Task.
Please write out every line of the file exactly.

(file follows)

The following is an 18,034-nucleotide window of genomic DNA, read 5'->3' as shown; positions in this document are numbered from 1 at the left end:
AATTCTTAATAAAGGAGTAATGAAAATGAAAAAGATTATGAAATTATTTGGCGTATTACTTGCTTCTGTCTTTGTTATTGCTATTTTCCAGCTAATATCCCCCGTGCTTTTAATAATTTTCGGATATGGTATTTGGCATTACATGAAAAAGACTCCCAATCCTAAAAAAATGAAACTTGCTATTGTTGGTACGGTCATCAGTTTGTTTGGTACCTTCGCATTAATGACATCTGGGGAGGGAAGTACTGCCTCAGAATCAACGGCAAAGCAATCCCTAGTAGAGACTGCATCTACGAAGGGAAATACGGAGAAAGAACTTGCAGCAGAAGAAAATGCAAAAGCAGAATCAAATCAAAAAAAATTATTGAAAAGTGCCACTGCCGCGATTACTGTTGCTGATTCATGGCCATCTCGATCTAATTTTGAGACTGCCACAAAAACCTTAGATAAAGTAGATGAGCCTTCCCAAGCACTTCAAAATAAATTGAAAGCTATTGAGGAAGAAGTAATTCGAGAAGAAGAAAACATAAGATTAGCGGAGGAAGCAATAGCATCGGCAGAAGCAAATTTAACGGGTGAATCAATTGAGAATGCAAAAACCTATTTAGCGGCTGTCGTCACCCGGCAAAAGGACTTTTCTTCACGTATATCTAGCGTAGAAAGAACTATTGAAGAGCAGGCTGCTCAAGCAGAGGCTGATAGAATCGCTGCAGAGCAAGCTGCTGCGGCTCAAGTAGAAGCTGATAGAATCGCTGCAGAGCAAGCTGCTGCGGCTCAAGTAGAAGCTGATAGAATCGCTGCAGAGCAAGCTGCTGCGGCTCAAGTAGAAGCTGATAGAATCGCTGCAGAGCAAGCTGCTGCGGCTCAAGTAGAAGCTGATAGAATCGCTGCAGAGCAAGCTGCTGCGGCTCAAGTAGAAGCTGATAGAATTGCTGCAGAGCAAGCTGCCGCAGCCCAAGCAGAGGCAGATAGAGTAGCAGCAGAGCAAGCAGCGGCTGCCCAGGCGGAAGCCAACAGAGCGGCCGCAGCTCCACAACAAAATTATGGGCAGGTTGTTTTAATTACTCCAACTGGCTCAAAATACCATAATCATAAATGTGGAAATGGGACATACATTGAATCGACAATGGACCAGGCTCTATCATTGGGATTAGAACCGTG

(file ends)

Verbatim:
The following is an 18,034-nucleotide window of genomic DNA, read 5'->3' as shown; positions in this document are numbered from 1 at the left end:
AATTCTTAATAAAGGAGTAATGAAAATGAAAAAGATTATGAAATTATTTGGCGTATTACTTGCTTCTGTCTTTGTTATTGCTATTTTCCAGCTAATATCCCCCGTGCTTTTAATAATTTTCGGATATGGTATTTGGCATTACATGAAAAAGACTCCCAATCCTAAAAAAATGAAACTTGCTATTGTTGGTACGGTCATCAGTTTGTTTGGTACCTTCGCATTAATGACATCTGGGGAGGGAAGTACTGCCTCAGAATCAACGGCAAAGCAATCCCTAGTAGAGACTGCATCTACGAAGGGAAATACGGAGAAAGAACTTGCAGCAGAAGAAAATGCAAAAGCAGAATCAAATCAAAAAAAATTATTGAAAAGTGCCACTGCCGCGATTACTGTTGCTGATTCATGGCCATCTCGATCTAATTTTGAGACTGCCACAAAAACCTTAGATAAAGTAGATGAGCCTTCCCAAGCACTTCAAAATAAATTGAAAGCTATTGAGGAAGAAGTAATTCGAGAAGAAGAAAACATAAGATTAGCGGAGGAAGCAATAGCATCGGCAGAAGCAAATTTAACGGGTGAATCAATTGAGAATGCAAAAACCTATTTAGCGGCTGTCGTCACCCGGCAAAAGGACTTTTCTTCACGTATATCTAGCGTAGAAAGAACTATTGAAGAGCAGGCTGCTCAAGCAGAGGCTGATAGAATCGCTGCAGAGCAAGCTGCTGCGGCTCAAGTAGAAGCTGATAGAATCGCTGCAGAGCAAGCTGCTGCGGCTCAAGTAGAAGCTGATAGAATCGCTGCAGAGCAAGCTGCTGCGGCTCAAGTAGAAGCTGATAGAATCGCTGCAGAGCAAGCTGCTGCGGCTCAAGTAGAAGCTGATAGAATCGCTGCAGAGCAAGCTGCTGCGGCTCAAGTAGAAGCTGATAGAATTGCTGCAGAGCAAGCTGCCGCAGCCCAAGCAGAGGCAGATAGAGTAGCAGCAGAGCAAGCAGCGGCTGCCCAGGCGGAAGCCAACAGAGCGGCCGCAGCTCCACAACAAAATTATGGGCAGGTTGTTTTAATTACTCCAACTGGCTCAAAATACCATAATCATAAATGTGGAAATGGGACATACATTGAATCGACAATGGACCAGGCTCTATCATTGGGATTAGAACCGTG